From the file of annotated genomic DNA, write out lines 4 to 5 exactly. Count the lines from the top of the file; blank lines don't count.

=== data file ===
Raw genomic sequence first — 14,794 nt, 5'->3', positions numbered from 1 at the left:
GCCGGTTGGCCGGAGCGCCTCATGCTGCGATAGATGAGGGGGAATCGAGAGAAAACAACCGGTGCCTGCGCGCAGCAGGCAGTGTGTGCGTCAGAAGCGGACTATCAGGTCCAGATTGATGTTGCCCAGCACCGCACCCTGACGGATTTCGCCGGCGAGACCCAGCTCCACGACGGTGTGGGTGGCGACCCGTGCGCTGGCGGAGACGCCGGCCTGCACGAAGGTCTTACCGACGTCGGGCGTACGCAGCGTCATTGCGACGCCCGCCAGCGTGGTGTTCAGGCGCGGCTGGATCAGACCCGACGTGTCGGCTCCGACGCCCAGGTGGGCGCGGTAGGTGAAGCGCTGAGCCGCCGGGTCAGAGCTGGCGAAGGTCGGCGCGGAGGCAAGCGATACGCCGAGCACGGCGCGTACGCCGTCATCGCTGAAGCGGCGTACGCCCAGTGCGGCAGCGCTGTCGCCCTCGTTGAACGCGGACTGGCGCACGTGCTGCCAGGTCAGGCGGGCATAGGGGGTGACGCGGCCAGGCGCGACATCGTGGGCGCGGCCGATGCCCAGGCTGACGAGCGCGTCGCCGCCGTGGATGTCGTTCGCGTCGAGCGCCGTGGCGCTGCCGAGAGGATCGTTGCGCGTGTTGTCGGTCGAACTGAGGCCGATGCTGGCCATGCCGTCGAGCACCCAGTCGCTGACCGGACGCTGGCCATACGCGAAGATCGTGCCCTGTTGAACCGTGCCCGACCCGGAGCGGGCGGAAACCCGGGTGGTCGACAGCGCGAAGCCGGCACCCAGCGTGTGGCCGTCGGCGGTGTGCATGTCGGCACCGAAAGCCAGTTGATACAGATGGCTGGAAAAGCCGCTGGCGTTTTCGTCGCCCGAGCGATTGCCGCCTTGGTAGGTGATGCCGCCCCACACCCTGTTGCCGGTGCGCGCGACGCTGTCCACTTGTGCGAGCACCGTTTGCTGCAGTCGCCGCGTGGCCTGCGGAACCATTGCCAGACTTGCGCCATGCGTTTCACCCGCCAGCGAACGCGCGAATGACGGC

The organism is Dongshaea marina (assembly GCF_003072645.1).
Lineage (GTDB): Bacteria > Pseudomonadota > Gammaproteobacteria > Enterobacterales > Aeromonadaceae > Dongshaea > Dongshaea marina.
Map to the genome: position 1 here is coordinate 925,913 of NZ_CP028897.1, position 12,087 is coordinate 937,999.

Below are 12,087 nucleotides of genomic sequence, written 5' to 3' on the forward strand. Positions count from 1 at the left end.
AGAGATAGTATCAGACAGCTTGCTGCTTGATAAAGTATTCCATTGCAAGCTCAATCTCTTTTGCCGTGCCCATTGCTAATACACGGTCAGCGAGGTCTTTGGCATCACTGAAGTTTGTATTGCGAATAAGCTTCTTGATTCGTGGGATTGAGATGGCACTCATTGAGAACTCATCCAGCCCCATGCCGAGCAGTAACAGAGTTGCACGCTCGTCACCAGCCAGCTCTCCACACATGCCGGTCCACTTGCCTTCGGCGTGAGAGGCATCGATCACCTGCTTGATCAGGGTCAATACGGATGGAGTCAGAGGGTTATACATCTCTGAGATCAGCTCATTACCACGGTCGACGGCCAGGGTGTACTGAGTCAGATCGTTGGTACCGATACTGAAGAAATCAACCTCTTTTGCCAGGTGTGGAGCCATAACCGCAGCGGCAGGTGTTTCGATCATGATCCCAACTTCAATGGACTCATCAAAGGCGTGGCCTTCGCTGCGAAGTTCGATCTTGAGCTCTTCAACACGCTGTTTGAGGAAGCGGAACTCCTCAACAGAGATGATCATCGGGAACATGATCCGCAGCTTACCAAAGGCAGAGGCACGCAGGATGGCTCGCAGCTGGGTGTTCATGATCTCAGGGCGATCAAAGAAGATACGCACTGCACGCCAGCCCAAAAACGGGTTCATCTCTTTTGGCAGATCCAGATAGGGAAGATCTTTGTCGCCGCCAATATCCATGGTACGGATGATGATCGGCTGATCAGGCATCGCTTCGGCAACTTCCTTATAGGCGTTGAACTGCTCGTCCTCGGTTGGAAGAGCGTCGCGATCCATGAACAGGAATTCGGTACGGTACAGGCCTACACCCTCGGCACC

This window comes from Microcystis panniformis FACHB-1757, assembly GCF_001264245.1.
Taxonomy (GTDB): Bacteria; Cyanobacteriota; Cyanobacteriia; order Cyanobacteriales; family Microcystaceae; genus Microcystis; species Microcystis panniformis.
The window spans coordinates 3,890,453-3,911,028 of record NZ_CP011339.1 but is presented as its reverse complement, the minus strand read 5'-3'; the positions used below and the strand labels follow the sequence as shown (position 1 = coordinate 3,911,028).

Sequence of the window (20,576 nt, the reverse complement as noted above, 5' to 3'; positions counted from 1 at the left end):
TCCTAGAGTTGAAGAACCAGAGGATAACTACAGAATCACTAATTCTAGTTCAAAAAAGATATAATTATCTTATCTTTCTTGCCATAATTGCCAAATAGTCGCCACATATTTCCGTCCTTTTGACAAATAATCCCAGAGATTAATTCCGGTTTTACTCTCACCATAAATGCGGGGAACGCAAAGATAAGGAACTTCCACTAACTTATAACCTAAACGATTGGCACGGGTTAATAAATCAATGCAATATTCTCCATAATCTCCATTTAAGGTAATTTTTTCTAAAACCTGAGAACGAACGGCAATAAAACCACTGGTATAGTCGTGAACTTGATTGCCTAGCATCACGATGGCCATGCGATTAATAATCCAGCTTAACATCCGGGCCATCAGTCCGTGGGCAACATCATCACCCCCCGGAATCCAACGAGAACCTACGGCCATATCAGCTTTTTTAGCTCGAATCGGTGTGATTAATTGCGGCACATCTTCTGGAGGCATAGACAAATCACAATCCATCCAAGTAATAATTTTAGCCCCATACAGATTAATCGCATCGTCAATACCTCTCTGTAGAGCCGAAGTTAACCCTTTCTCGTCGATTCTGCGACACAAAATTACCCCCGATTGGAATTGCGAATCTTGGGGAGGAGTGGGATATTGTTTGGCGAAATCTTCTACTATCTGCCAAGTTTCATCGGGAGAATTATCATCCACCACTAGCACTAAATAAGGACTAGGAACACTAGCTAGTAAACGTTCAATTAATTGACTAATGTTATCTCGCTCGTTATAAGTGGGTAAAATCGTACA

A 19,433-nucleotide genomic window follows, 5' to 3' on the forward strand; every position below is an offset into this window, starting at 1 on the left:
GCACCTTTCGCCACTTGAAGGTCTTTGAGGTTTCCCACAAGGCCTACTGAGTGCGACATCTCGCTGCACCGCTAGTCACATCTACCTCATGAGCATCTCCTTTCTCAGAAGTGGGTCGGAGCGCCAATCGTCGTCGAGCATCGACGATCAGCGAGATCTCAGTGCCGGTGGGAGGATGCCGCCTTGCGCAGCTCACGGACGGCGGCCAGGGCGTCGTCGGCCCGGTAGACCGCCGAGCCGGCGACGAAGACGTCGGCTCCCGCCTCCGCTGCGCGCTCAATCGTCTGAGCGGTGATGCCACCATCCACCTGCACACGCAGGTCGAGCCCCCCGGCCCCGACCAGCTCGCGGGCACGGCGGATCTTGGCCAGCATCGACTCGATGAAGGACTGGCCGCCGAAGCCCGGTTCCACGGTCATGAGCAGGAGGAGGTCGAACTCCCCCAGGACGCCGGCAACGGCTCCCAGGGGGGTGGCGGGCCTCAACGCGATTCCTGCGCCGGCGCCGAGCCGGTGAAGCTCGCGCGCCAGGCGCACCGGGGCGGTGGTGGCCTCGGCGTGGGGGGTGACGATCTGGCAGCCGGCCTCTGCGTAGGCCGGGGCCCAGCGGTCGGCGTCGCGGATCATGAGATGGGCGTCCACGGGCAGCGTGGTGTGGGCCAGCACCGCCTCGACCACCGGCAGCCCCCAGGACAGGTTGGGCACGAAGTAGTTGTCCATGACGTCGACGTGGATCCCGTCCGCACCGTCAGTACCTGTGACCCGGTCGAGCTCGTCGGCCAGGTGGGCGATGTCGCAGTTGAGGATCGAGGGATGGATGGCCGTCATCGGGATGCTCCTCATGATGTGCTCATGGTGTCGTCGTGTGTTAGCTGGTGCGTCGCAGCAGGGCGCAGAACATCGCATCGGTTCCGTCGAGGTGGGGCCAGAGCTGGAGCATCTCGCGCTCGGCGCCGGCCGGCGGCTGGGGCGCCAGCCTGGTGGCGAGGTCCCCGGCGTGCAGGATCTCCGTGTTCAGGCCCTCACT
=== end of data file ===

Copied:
Lineage (GTDB): Bacteria > Pseudomonadota > Gammaproteobacteria > Enterobacterales > Aeromonadaceae > Dongshaea > Dongshaea marina.
Map to the genome: position 1 here is coordinate 925,913 of NZ_CP028897.1, position 12,087 is coordinate 937,999.